Following my recent trip to Northland and Auckland (post to come), I have renamed my blog, as the previous name no longer fitted. I fully intend to move further and further afield in my never-ending quest for birds, rather than be confined to the Waikato. So, influenced somewhat by recent "dips" out on Black Kites, Cattle Egrets and Australian Shelducks, I have renamed this blog to something more accurate...
So who is this weirdo?
Hi! My name is Liam and I am a beginner birder living in Glen Massey. I first became interested in birds after a 6-month missions trip to Papua New Guinea in 2016, and my interest grew from there! I am now a member of the Ornithological Society of New Zealand and Young Birders New Zealand (OSNZ and YBNZ respectively ). So now, I'm starting this blog so I can share my birding adventures with anyone who will listen ☺.
Sunday, 20 August 2017
Thanks to our nation's wonderful education system, coupled with my own laziness, it has been a while since my last post, and indeed, a while since I've been birding at all. Instead of dealing with the withdrawal symptoms and moving on with my life, I made an impulsive decision last night to head south to Lake Ngaroto to see the migrant cattle egrets that make this lake their home during the winter months. This meant putting all exam study on hold, convincing my parents it was just a "study break", and bracing myself for a concentrated hit of that agonising torture so cleverly disguised as a public transport system. Despite these Herculean trials, I made it to McFalls Road, where the (very friendly, despite my previous rant) bus driver dropped me. I would be on foot from here.
I meandered uphill onto the fittingly named "Lake Road", scanning both sides of the road with my binoculars for a glimpse of the birds. A friend said that they were at a effluent pond on the other end of the road, so that was my first port of call. After a decent trudge, I arrived at the aforementioned poo pond, only to be filled with righteous indignation! These birds had moved! How dare they?
Now feeling quite affronted, I walked to the end of the road and again checked all the paddocks for the egrets, seeing skylarks, yellowhammers, stilts, swallows and plovers, but absolutely no Cattle Egrets. I trekked back to the other end of the road, STILL seeing no species of heron whatsoever, and gave up.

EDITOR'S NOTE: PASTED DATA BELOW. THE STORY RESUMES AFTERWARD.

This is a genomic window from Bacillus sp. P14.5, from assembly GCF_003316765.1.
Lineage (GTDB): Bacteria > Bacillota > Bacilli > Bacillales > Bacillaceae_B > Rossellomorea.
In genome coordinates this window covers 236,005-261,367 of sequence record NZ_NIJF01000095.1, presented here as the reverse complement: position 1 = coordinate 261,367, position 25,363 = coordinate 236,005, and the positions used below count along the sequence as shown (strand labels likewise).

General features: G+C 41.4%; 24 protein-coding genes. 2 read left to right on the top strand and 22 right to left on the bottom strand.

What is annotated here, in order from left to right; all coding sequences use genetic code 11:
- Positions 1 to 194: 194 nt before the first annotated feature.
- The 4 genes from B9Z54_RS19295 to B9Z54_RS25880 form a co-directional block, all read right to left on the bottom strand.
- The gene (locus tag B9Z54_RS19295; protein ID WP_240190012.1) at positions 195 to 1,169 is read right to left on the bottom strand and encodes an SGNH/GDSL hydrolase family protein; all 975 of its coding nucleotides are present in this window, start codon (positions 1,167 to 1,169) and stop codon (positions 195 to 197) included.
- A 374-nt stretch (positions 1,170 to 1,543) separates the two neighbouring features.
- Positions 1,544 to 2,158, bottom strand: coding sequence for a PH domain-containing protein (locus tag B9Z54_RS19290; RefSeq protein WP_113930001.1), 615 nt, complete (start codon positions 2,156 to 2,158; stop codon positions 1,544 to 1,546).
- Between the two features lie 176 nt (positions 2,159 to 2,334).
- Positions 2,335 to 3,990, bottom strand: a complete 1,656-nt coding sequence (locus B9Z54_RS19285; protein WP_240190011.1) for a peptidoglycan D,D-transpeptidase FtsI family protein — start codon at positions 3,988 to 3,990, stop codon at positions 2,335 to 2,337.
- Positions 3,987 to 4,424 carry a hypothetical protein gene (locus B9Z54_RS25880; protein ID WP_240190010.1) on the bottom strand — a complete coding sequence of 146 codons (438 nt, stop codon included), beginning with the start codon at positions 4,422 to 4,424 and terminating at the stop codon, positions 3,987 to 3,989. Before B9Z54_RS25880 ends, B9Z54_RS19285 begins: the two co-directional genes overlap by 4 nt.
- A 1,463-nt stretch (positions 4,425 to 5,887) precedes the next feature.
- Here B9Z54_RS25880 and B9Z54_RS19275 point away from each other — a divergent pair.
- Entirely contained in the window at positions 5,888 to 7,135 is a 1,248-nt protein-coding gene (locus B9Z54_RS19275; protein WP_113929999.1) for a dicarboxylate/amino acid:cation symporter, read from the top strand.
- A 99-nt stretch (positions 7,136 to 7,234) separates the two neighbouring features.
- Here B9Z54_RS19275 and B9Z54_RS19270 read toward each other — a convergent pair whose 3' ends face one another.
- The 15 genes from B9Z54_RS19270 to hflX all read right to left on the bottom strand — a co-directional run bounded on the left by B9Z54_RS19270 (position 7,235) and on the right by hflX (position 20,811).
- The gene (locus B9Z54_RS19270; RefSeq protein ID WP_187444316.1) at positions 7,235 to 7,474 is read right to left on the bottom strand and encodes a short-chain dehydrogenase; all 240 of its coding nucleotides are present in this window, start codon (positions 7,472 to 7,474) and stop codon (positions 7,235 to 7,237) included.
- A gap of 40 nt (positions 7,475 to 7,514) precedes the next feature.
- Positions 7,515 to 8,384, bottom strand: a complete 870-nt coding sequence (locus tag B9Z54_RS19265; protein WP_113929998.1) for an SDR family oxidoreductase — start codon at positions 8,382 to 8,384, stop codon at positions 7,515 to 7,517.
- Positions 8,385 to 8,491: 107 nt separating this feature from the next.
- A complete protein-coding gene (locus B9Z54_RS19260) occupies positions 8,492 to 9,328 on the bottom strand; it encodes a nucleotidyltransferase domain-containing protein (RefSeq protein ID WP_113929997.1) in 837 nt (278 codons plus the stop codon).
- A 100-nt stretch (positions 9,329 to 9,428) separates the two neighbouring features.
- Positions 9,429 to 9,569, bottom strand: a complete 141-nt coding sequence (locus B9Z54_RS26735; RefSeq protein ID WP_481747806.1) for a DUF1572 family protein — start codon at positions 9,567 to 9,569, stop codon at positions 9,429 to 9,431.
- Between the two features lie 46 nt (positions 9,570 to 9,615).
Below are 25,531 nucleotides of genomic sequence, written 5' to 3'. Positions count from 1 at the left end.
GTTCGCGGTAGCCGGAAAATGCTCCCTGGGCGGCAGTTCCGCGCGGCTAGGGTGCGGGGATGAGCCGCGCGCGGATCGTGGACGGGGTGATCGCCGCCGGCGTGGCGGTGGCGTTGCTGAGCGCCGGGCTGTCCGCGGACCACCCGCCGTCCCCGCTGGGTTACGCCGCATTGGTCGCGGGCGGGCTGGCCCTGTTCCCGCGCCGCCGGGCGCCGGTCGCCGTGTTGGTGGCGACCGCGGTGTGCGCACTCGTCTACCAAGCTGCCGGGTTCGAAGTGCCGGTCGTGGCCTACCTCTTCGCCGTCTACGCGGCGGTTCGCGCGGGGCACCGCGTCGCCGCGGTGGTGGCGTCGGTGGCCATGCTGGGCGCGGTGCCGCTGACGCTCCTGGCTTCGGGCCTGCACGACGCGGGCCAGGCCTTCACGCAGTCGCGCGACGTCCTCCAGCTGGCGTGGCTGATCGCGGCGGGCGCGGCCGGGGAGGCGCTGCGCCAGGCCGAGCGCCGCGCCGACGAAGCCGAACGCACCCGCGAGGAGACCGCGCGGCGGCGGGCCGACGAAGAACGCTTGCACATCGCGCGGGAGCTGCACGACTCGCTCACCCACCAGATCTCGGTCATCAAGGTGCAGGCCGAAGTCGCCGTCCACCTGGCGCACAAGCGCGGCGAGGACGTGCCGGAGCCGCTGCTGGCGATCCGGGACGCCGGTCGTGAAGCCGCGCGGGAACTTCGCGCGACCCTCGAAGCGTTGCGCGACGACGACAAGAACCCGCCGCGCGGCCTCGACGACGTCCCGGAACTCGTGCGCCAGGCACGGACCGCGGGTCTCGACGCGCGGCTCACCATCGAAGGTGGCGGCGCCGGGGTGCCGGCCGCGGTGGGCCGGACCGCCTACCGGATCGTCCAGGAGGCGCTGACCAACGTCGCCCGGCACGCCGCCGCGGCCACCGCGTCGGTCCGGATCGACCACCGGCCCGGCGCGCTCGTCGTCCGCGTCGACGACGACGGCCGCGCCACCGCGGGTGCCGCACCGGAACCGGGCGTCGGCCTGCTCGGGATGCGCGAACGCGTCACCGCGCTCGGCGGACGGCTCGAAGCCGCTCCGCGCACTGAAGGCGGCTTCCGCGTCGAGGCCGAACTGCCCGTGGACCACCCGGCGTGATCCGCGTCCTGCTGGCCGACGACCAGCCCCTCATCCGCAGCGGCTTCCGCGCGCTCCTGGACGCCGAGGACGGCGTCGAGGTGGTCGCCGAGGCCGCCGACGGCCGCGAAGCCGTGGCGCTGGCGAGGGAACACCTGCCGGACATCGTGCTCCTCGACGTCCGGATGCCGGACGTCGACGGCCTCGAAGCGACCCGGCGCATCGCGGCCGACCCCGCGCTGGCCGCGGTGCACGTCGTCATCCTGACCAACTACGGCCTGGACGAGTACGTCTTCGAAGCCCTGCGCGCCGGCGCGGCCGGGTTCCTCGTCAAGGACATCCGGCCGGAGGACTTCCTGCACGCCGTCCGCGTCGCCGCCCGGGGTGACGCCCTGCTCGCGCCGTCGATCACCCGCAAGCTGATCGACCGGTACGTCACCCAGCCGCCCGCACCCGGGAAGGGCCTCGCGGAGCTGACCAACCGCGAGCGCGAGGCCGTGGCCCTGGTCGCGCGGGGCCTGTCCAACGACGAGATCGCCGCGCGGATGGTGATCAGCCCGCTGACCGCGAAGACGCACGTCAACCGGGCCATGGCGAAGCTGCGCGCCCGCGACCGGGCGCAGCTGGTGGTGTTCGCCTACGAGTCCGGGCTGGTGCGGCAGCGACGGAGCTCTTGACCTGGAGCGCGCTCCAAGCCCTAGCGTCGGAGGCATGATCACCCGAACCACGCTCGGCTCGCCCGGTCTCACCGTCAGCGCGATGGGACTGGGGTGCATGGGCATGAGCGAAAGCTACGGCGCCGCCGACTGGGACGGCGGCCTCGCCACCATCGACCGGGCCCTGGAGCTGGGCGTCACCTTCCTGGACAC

Nursing the deep wound of "dipping", I realised that my bus wouldn't arrive for another 3 hours, I wandered, fairly aimlessly, down State Highway 3 until my (allegedly) sharp eyes spotted a predator-proof fence. Curiosity aroused, I walked down the hill to take a look. Turns out it was Lake Serpentine, which was a predator proofed peat bog. Not only that, but it was free AND had a toilet. I was well and truly convinced and went in.
Considering the time of day, birdlife at the lake was good, with lots of fantails and grey warblers in the bush. The walking tracks were a little bit flooded, so my woefully inadequate trainers turned into sponges, but as I moved around the lake I started ticking off many an interesting bird. A new mallard family started off the walk, and plentiful introduced passerines bulked out my total. Chaffinches, dunnocks and silvereyes were all predictably numerous, as well as skylarks and swallows. A pair of rather irate Spotless Crakes were an unexpected bonus, and a lonely Grey Teal on the lake kept things interesting. I talked to a volunteer checking the tracking tunnels and she said that she has often seen bittern and fernbirds, but today was not my lucky day (as was becoming rapidly apparent!). She told me about the Wetland Trusts plan to reintroduce KIWI to the site, which will be exciting, and she is expecting the other wetland birds to grow in number once they begin breeding at the site.
I had a good 3 hours birding at the lake before I had to leave to wave down a bus (or so I thought...). I walked once more around the lake before heading off, crossing the road and waiting for the bus.
2:10 - No bus. Not entirely unexpected.
2:15 - Still no bus. I've told myself not to worry until 2:20.
2:20 - A definite lack of buses. Slightly concerned. It has also started raining.
2:30 - Now raining heavily. Thanks to a small tree I am getting only slightly saturated.
2:40 - Just saw the bus... going the WRONG WAY. Must have read the timetable wrong. Oh well, any minute now.
3:00 - I am now quite cold, and my trainers seem to have absorbed several times their weight.
3:15 - FINALLY A BUS.
Anyway, after about 80 minutes I dried myself off and typed up this post using the bus WiFi.
EDIT: Thanks to late buses and my own ineptitude, I didn't get home until 5.
That's birding for you.